A lot of emphasis is placed on saving money when we talk about personal finance. Saving more and spending less equal financial success, right?
Fundamentally, yes, but that doesn’t mean all spending is bad. Spending money becomes an issue when we do it mindlessly on things that don’t bring us happiness, or when we spend money fruitlessly in an effort to solve problems that are internal.
Here’s the reality: Nobody sells happiness. Not lasting, fulfilling, true happiness. And while money can help you solve some basic problems by providing for essential needs, money can’t make all your problems disappear. In fact, many times, money only serves to highlight our internal struggles.
According to research by Daniel Kahneman and Angus Deaton, “U.S. happiness levels off at incomes around $75,000.” So if you’re a higher income earner already, making more money won’t actually make you happier.
Why Money Doesn’t Always Solve Our Problems
Sometimes more money really does equate to more problems. That happens when we’re spending our money ineffectively, or when we chase after happiness by spending more and more trying to find it.
Our problems aren’t always based on the amount of money we make in a year. More often, they’re internal and psychological. If you’re actually dissatisfied with the career you have, earning more is unlikely to make you satisfied. Only taking action and making a change to your employment situation is going to make you happy. And if you feel like you’re broke because you constantly spend money in pursuit of a certain image, having more money is only going to compound the problem.
None of this means we should give up our efforts to grow wealth. Not having enough money to care for ourselves causes a whole different set of problems. But if you’re working to earn more and save more to increase your wealth, don’t pin your hopes for solving today’s problems on tomorrow’s money. Money is not an automatic problem-solving tool.
How to Use Money to Increase Happiness
If used correctly, however, we can leverage our money to increase our satisfaction and positive feelings. After all, money is a tool — and like all tools, it can be used for good if you know how to do so.
The first step is to align your spending with your values. The way you spend your hard-earned money should be in harmony with what you believe is most important in your life.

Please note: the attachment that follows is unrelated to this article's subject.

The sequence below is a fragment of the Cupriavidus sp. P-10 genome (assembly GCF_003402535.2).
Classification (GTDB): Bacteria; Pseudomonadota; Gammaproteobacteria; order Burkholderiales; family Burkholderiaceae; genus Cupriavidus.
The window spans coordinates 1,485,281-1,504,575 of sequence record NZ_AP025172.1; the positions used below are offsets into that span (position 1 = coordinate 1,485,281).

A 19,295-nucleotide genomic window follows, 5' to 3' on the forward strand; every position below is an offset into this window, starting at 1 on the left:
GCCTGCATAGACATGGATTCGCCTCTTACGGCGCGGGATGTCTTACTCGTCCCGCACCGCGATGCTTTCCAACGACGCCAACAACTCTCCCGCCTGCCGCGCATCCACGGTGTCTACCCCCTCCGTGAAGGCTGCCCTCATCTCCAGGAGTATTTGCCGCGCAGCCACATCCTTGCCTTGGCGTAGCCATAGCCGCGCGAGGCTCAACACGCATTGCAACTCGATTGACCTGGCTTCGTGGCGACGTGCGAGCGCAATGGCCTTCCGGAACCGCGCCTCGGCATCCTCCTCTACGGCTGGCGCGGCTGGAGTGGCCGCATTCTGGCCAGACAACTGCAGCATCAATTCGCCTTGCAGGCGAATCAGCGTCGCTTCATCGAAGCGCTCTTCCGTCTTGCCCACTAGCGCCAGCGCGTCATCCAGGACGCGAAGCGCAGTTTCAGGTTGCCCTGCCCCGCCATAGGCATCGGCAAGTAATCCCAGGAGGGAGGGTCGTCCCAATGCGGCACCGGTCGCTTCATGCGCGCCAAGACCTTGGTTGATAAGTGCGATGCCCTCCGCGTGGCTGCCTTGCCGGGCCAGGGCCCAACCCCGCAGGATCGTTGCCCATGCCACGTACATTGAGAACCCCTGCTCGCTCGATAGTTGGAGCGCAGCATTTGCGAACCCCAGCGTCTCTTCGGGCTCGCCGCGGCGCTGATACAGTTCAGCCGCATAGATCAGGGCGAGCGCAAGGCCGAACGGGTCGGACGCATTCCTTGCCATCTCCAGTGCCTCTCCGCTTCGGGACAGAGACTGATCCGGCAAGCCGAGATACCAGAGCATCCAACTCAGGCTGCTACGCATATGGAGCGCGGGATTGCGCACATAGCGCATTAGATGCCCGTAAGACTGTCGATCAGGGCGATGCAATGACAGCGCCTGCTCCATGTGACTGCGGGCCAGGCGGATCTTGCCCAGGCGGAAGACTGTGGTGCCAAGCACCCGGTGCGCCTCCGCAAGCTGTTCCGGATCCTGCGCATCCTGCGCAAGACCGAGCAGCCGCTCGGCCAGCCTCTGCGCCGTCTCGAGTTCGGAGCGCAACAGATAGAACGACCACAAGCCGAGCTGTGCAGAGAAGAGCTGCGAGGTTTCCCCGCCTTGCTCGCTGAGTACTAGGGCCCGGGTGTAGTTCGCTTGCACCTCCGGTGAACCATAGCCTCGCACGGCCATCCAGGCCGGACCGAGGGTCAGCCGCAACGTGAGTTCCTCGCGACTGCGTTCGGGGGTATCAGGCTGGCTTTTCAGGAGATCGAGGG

This is easier said than done. Identifying your values means taking a good, long, hard look at your life and what you want to do with it. It means being honest about your dreams and your goals — and accepting what it will take to achieve them. It means creating and setting priorities — and sticking to them.
When you do this, you can start to see how some spending is unnecessary. It can even take you farther away from what you want to accomplish.
The second step is to understand what makes you feel truly happy and fulfilled. Learn how to recognize the difference between happiness that lasts and adds quality to your life and happiness that is superficial and fleeting.
A good rule of thumb? Go for experiences and relationships over stuff. Buying stuff makes us feel happy in the moment, but spending on things actually drags us down over time. We tend to create real, lasting happiness when we do things instead of own things.
Action Steps for Aligning Your Money and Happiness
After you have a heart-to-heart with yourself (and your partner, if you share finances with your significant other), it’s time to take additional steps to ensure you’re working on building both your wealth and your happiness. You can do this by:
- Practicing gratitude
- Spending money on experiences instead of things
- Assessing your spending month to month and noting your motivations. Are you using your money to increase your happiness and add value to your life?
- Spending money on others or donating to charities whose work you value
In the book Money Can Buy Happiness by, MP Dunleavey, she states that money can buy happiness if used to buy “more time, less stuff, better health, stronger relationships, greater confidence, rewarding hobbies, life enhancing skills, financial security and peace of mind.”
So the next time you think about splurging, think about whether it’s going toward one of these areas. Make sure you’re buying yourself a little happiness, too!